But in this broken marriage of Yahweh and his people, we discover notes of astonishing hope. In one book of the Bible, Hosea, God tells the prophet bearing that name to marry a woman who’d most certainly prove unfaithful to him. Hosea does so, and the results are unsurprising: Gomer leaves him for other men. But then God tells Hosea to take back Gomer to be his wife, even though he’d gone through the heartbreak and trauma of rejection and unfaithfulness. Because, God says, this whole thing is a play to make the people of Israel see and feel that though they’d been unfaithful to their husband, yet he would take them back. Couldn’t God have just said that, without the live theater making one poor man’s life a roller coaster? But no, that’s what marriage is. It’s a real-life play that is the only way we, by watching it in ourselves or others, can see and feel and know the seriousness of our rebellion against God, the astounding wonder of what he wants his relationship with his people to be, and the lengths he is willing to go to get there despite his people’s unfaithfulness.
And this brings us back to the words of Paul in Ephesians 5. There Paul writes that the mysterious meaningfulness of marriage has finally been brought to fulfillment in the Messiah, Jesus, dying for his people to make them his bride. In and through Jesus God has gone to greater lengths than anyone had dreamed he would. “All we like sheep”—and like unfaithful spouses—“have gone astray… and Yahweh has laid on him the iniquity of us all.” Jesus, the groom, took upon himself the consequences and the judgment of his own people’s cheating on him. How could that be. And why? Not so they could go free, but so that “he could present to himself” his people as a bride as beautiful as the one at my own wedding. The great difference between my wedding and the wedding of the Messiah and his people is that I found a beautiful, wonderful woman and didn’t have to sacrifice to marry her; but Jesus saw all of us while we were unfaithful, proud, stubborn, deeply flawed, selfish people and “while we were sinners,” he sacrificed his life to make us his own. And there is a day coming when creation will be renewed, and the human marriage we celebrate at weddings will be eclipsed by the consummation of his with us.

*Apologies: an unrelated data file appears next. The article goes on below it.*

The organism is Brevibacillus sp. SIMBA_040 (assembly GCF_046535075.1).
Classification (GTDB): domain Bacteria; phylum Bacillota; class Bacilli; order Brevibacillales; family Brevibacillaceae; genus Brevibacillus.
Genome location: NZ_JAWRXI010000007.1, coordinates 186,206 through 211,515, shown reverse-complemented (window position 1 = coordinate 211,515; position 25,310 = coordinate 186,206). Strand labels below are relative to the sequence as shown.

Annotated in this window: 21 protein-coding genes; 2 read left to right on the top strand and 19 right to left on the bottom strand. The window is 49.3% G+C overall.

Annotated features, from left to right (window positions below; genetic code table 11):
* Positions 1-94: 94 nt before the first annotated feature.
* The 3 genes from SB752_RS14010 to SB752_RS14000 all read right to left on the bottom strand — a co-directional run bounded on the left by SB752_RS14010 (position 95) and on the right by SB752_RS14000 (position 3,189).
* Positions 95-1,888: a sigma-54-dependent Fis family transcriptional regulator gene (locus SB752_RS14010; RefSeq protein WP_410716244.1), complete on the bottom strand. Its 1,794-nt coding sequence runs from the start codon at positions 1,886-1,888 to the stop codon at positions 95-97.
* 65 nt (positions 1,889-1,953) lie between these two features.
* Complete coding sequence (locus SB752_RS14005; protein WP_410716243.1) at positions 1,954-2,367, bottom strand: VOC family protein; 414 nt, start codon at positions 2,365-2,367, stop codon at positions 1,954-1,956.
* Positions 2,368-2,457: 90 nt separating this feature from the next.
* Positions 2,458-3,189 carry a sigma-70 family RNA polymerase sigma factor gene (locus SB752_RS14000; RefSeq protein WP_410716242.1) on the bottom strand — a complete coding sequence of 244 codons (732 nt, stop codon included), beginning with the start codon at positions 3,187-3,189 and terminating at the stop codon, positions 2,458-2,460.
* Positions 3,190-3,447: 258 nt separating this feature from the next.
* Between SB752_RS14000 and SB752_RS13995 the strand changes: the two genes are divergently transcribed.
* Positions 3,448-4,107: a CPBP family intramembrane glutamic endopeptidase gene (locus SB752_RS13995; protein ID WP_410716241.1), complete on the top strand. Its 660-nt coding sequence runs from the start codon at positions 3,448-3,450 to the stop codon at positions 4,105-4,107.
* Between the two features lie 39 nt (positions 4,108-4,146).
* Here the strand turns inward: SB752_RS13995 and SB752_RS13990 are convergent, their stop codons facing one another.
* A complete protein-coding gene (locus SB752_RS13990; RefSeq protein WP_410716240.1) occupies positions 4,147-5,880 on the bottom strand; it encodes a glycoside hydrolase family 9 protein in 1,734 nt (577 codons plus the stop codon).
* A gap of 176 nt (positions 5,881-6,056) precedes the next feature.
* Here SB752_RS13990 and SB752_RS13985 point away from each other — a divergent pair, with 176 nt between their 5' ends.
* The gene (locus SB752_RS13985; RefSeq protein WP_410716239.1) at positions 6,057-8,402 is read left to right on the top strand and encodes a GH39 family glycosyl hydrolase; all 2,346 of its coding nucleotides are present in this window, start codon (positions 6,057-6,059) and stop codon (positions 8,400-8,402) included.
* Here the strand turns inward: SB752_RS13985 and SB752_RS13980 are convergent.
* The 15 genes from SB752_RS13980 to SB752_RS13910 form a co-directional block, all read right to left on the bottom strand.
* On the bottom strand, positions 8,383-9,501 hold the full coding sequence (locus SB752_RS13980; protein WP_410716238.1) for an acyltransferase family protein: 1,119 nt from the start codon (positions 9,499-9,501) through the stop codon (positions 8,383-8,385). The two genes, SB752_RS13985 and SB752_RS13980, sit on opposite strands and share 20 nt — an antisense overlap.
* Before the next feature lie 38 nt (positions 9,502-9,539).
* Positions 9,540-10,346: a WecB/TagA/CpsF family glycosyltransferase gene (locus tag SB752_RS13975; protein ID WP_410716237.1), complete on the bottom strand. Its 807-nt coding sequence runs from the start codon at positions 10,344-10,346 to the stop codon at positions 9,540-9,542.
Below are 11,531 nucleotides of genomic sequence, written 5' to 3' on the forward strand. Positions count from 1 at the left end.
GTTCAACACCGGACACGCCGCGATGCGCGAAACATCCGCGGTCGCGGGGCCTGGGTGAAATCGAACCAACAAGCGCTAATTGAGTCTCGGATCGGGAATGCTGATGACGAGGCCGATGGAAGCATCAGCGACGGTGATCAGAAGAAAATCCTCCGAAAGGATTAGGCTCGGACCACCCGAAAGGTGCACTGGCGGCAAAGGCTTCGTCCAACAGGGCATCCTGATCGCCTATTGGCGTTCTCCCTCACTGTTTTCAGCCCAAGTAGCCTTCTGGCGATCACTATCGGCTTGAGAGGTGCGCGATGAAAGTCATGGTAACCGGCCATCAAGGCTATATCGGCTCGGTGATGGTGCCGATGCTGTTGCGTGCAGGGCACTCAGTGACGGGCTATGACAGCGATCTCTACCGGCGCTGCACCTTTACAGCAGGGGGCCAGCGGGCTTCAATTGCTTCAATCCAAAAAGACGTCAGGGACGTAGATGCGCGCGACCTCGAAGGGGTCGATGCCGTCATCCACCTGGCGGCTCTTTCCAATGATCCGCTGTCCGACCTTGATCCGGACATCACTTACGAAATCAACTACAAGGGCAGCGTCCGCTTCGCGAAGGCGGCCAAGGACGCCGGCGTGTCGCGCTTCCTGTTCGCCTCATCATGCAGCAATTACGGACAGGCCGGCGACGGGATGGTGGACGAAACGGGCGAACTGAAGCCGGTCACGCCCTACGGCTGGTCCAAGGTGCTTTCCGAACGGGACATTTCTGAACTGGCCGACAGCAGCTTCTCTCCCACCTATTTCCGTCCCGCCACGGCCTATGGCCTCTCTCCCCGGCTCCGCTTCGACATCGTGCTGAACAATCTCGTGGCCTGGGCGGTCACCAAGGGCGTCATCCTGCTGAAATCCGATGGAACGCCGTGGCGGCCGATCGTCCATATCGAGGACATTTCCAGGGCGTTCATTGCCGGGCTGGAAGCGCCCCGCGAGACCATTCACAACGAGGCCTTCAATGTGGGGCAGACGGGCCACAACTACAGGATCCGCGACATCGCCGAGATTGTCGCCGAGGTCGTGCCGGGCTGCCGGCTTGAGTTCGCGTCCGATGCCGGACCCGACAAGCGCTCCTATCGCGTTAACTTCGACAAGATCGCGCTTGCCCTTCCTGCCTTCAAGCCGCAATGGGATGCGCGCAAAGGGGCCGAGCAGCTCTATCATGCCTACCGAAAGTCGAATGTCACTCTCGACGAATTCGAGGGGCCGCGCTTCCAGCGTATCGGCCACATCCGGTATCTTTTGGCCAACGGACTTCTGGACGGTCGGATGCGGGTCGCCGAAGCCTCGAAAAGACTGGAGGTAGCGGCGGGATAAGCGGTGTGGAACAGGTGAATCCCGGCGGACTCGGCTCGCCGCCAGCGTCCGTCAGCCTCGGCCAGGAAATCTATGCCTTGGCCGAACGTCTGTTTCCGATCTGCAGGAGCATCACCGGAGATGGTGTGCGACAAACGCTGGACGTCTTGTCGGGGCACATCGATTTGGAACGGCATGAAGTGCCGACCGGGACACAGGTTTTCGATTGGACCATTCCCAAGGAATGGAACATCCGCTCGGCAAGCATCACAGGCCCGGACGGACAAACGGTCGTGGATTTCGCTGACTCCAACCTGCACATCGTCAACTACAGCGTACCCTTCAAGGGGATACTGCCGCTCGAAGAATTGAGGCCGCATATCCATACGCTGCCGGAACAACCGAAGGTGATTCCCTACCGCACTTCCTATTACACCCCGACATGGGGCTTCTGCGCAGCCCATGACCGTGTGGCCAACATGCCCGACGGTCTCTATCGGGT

There is a Hebrew word that ties all of this together, and that is the word hesed. Hesed means something like “faithful loyalty” or “faithful loyal love.” It often refers to covenant commitment where a party swears to be true to another party, to be there for them, to rescue them, love them, care for them, and uphold obligations to them. Hesed is what Boaz showed Ruth when she came to take refuge under his protection and he redeemed her; it is what God promised to David’s line when he made a covenant that his would be an unending dynasty—and which would someday bring about the Messiah. Hesed is what marriage is all about. A man and woman vow to show faithful loyal love to each other, no matter what, until death. In and through Jesus, God has shown his hesed to all of those who take refuge under the Messiah, as Jesus gave his life to redeem us. “He who did not spare his own Son but gave him up for us all, how will he not also with him graciously give us all things?” (Rom 8:32). And he doesn’t give his life for us and promise to be with us as a philanthropist or a duty-bound relative; he does it with the joy a groom on his wedding day as he takes his bride’s hands into his.
And he calls us to receive him, trust him, submit to him, and love him not as law-keepers or duty-bound children, but with the joy of a bride on her wedding day as she places her hands into the groom’s. That is what it means to be a Christian. That is what we are all called to.
Yahweh’s hesed is forever; and someday those of us who are his people, his bride, will walk in to the most joyous, glorious, exquisitely beautiful wedding that the greatest human weddings can barely reflect. And then in the words of Karl Barth, “Yahweh and his people will be together and will be one flesh.” The mystery will be fulfilled, and of that honeymoon there will be no end.
I gave a version of these remarks at my own wedding last August; you can watch the video here (the bride is gorgeous!).